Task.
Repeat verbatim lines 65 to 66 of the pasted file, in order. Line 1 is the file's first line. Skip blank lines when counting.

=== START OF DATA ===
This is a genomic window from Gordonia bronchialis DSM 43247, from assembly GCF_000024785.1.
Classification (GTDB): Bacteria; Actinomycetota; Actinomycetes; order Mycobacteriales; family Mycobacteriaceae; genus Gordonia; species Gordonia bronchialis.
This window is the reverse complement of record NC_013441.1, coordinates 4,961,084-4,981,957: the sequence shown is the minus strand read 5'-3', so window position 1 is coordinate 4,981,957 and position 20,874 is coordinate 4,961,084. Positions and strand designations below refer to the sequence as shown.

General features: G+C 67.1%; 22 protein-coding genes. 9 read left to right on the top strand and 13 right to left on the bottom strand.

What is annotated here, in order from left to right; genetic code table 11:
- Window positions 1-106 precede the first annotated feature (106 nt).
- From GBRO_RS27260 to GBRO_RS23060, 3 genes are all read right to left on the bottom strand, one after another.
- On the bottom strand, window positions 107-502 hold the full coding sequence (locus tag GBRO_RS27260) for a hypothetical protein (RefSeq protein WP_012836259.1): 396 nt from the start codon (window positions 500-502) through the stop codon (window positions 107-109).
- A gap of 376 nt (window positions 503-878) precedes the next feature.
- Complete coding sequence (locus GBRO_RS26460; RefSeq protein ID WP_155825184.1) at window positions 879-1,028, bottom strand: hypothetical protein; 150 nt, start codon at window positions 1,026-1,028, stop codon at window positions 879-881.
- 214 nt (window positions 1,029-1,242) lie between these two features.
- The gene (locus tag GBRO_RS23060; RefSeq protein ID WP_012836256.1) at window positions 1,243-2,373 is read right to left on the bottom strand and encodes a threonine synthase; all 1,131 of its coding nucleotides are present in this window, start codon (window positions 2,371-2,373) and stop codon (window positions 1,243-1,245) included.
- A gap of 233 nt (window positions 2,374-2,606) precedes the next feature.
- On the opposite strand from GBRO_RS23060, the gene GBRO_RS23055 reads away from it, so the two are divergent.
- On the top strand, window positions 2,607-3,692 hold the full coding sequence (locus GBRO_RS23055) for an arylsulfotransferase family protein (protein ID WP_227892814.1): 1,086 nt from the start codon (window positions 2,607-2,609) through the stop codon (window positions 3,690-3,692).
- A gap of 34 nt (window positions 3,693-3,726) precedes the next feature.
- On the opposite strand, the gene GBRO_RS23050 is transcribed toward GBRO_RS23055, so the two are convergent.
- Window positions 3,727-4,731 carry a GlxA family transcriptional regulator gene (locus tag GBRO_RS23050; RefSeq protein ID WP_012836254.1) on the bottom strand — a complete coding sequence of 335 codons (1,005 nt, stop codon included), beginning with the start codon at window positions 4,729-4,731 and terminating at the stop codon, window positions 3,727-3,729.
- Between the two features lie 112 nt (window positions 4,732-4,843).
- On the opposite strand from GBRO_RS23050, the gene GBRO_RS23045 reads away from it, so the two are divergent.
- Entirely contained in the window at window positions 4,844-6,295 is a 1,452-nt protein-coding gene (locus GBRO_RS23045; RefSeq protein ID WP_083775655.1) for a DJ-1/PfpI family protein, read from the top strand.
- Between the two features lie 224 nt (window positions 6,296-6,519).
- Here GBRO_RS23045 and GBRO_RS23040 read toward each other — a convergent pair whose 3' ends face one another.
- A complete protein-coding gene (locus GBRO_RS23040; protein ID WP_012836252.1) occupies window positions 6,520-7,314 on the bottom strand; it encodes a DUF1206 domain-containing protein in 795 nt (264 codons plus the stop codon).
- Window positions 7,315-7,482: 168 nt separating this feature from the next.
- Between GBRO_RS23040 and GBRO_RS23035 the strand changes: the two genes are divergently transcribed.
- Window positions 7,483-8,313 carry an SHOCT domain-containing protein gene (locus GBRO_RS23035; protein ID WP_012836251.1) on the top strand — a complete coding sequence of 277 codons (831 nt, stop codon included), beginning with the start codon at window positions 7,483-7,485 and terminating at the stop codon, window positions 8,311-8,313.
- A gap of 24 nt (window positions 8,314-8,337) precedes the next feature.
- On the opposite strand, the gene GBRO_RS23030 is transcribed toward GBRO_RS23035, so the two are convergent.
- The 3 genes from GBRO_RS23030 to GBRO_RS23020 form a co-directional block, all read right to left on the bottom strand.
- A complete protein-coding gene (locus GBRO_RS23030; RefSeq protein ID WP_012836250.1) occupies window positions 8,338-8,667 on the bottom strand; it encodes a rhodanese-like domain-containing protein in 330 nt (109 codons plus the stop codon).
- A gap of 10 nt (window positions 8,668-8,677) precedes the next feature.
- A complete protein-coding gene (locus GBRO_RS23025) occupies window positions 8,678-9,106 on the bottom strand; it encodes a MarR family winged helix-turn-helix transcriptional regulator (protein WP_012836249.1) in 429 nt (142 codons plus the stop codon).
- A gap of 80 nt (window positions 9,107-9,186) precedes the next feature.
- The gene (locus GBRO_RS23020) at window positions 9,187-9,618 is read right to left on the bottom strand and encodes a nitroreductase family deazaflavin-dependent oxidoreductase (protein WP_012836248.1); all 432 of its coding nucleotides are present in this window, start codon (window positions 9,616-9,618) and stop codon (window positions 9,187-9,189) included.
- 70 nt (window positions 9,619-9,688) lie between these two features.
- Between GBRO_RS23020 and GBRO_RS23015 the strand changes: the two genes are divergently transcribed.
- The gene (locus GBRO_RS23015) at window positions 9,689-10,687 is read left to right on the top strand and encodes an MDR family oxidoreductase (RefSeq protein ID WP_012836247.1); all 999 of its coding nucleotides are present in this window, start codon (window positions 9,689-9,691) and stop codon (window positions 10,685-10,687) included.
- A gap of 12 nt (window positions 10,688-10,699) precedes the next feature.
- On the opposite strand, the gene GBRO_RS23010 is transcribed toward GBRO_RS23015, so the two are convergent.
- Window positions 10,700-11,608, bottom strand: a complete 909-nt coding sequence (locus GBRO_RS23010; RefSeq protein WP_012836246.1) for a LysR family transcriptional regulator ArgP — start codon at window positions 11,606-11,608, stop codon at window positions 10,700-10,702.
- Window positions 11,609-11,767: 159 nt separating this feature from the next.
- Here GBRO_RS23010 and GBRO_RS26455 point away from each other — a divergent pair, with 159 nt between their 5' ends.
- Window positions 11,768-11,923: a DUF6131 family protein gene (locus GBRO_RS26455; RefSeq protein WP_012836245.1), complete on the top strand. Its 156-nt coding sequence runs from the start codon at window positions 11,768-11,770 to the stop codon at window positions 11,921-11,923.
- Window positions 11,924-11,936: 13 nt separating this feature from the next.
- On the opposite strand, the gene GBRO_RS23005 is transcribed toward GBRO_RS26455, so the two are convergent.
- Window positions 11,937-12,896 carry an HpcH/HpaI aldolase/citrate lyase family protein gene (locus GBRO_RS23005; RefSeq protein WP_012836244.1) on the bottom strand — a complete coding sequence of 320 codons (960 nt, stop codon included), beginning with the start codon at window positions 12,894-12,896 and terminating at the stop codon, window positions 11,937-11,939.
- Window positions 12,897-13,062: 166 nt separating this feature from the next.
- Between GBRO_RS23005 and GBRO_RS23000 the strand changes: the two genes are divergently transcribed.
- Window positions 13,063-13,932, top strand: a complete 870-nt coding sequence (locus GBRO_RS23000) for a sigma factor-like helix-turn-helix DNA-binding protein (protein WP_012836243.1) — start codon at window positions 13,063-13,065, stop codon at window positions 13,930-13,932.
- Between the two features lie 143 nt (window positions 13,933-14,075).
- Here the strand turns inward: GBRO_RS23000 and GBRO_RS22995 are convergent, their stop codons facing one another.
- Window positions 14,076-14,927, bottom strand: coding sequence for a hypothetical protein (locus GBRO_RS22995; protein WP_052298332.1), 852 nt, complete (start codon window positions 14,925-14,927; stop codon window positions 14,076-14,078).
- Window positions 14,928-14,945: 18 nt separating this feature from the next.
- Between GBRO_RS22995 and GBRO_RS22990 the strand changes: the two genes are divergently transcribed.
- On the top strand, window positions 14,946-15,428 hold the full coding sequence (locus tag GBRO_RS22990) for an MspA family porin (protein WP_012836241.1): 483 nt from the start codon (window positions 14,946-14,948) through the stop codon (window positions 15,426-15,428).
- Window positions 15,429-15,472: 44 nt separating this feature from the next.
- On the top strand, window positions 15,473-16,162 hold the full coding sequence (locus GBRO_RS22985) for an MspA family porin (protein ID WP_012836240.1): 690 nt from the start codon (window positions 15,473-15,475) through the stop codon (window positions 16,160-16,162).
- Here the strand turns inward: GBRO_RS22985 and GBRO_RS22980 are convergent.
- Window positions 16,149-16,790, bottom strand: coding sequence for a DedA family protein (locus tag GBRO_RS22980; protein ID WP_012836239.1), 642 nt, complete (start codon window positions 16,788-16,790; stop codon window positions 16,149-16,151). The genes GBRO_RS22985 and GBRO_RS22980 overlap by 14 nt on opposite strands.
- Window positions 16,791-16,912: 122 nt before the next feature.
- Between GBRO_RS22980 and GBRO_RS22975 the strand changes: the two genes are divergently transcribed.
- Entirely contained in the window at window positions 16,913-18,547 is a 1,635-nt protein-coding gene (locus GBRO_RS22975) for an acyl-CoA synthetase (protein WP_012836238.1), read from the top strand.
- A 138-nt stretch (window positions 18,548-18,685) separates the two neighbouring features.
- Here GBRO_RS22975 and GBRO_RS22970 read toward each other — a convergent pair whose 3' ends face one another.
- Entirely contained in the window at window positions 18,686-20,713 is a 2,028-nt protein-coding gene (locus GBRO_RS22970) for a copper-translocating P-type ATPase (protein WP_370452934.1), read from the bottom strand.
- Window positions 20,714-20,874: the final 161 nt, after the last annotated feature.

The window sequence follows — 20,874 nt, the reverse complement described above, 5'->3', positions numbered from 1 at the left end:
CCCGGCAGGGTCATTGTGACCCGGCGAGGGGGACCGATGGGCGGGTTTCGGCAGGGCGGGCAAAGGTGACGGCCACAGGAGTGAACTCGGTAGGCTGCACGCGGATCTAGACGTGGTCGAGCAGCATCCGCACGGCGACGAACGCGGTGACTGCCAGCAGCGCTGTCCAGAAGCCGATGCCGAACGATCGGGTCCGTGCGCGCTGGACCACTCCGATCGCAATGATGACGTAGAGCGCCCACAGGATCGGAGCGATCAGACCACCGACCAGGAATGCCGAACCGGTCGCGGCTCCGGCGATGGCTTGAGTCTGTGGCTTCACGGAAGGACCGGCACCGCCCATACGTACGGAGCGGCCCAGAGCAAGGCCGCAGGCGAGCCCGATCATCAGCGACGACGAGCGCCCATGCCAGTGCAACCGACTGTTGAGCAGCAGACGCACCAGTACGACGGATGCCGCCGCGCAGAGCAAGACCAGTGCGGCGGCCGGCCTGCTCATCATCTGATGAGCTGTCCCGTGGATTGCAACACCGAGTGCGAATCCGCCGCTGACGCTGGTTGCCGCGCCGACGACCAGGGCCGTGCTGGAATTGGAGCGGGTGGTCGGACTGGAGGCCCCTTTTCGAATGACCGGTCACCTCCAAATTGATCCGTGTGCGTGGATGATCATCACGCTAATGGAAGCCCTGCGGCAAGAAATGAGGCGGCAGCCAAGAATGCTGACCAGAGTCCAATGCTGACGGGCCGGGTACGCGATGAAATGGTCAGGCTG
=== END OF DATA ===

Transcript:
- Here GBRO_RS22975 and GBRO_RS22970 read toward each other — a convergent pair whose 3' ends face one another.
- Entirely contained in the window at window positions 18,686-20,713 is a 2,028-nt protein-coding gene (locus GBRO_RS22970) for a copper-translocating P-type ATPase (protein WP_370452934.1), read from the bottom strand.